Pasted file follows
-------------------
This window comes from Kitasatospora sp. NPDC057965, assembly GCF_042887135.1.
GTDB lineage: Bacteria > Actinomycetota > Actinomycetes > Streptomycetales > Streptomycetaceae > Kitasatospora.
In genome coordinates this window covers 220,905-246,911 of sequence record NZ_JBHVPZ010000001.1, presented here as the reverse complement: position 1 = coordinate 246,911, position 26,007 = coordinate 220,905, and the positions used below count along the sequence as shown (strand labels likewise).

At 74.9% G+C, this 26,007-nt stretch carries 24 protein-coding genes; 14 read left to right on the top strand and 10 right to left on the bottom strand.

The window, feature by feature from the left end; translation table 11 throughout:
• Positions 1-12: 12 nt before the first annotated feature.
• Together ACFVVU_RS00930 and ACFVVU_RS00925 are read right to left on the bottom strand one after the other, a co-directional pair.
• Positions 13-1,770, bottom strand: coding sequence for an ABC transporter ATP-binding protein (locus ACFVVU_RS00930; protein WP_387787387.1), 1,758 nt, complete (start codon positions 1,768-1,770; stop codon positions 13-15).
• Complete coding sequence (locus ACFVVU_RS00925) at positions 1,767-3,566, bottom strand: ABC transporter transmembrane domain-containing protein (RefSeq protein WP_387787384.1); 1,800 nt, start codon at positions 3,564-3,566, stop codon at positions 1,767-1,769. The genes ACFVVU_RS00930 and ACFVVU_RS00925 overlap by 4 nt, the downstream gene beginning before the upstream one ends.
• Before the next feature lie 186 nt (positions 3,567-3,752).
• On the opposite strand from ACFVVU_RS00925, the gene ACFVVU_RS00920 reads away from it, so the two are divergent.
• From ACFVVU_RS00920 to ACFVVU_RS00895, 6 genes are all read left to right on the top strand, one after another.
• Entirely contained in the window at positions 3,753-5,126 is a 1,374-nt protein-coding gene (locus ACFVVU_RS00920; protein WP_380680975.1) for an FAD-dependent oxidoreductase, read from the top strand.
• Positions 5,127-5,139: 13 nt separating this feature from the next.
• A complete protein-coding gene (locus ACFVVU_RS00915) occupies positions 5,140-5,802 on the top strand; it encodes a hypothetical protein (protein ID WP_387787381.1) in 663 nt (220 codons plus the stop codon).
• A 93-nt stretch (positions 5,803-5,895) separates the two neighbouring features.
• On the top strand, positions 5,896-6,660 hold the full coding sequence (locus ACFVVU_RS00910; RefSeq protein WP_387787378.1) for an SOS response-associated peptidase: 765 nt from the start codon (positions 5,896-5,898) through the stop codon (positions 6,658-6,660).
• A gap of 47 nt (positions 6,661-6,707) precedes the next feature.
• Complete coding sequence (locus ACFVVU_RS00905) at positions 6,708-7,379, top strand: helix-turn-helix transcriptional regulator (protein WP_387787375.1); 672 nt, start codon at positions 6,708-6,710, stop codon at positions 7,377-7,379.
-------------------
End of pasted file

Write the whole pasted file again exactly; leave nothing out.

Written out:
This window comes from Kitasatospora sp. NPDC057965, assembly GCF_042887135.1.
GTDB lineage: Bacteria > Actinomycetota > Actinomycetes > Streptomycetales > Streptomycetaceae > Kitasatospora.
In genome coordinates this window covers 220,905-246,911 of sequence record NZ_JBHVPZ010000001.1, presented here as the reverse complement: position 1 = coordinate 246,911, position 26,007 = coordinate 220,905, and the positions used below count along the sequence as shown (strand labels likewise).

At 74.9% G+C, this 26,007-nt stretch carries 24 protein-coding genes; 14 read left to right on the top strand and 10 right to left on the bottom strand.

The window, feature by feature from the left end; translation table 11 throughout:
• Positions 1-12: 12 nt before the first annotated feature.
• Together ACFVVU_RS00930 and ACFVVU_RS00925 are read right to left on the bottom strand one after the other, a co-directional pair.
• Positions 13-1,770, bottom strand: coding sequence for an ABC transporter ATP-binding protein (locus ACFVVU_RS00930; protein WP_387787387.1), 1,758 nt, complete (start codon positions 1,768-1,770; stop codon positions 13-15).
• Complete coding sequence (locus ACFVVU_RS00925) at positions 1,767-3,566, bottom strand: ABC transporter transmembrane domain-containing protein (RefSeq protein WP_387787384.1); 1,800 nt, start codon at positions 3,564-3,566, stop codon at positions 1,767-1,769. The genes ACFVVU_RS00930 and ACFVVU_RS00925 overlap by 4 nt, the downstream gene beginning before the upstream one ends.
• Before the next feature lie 186 nt (positions 3,567-3,752).
• On the opposite strand from ACFVVU_RS00925, the gene ACFVVU_RS00920 reads away from it, so the two are divergent.
• From ACFVVU_RS00920 to ACFVVU_RS00895, 6 genes are all read left to right on the top strand, one after another.
• Entirely contained in the window at positions 3,753-5,126 is a 1,374-nt protein-coding gene (locus ACFVVU_RS00920; protein WP_380680975.1) for an FAD-dependent oxidoreductase, read from the top strand.
• Positions 5,127-5,139: 13 nt separating this feature from the next.
• A complete protein-coding gene (locus ACFVVU_RS00915) occupies positions 5,140-5,802 on the top strand; it encodes a hypothetical protein (protein ID WP_387787381.1) in 663 nt (220 codons plus the stop codon).
• A 93-nt stretch (positions 5,803-5,895) separates the two neighbouring features.
• On the top strand, positions 5,896-6,660 hold the full coding sequence (locus ACFVVU_RS00910; RefSeq protein WP_387787378.1) for an SOS response-associated peptidase: 765 nt from the start codon (positions 5,896-5,898) through the stop codon (positions 6,658-6,660).
• A gap of 47 nt (positions 6,661-6,707) precedes the next feature.
• Complete coding sequence (locus ACFVVU_RS00905) at positions 6,708-7,379, top strand: helix-turn-helix transcriptional regulator (protein WP_387787375.1); 672 nt, start codon at positions 6,708-6,710, stop codon at positions 7,377-7,379.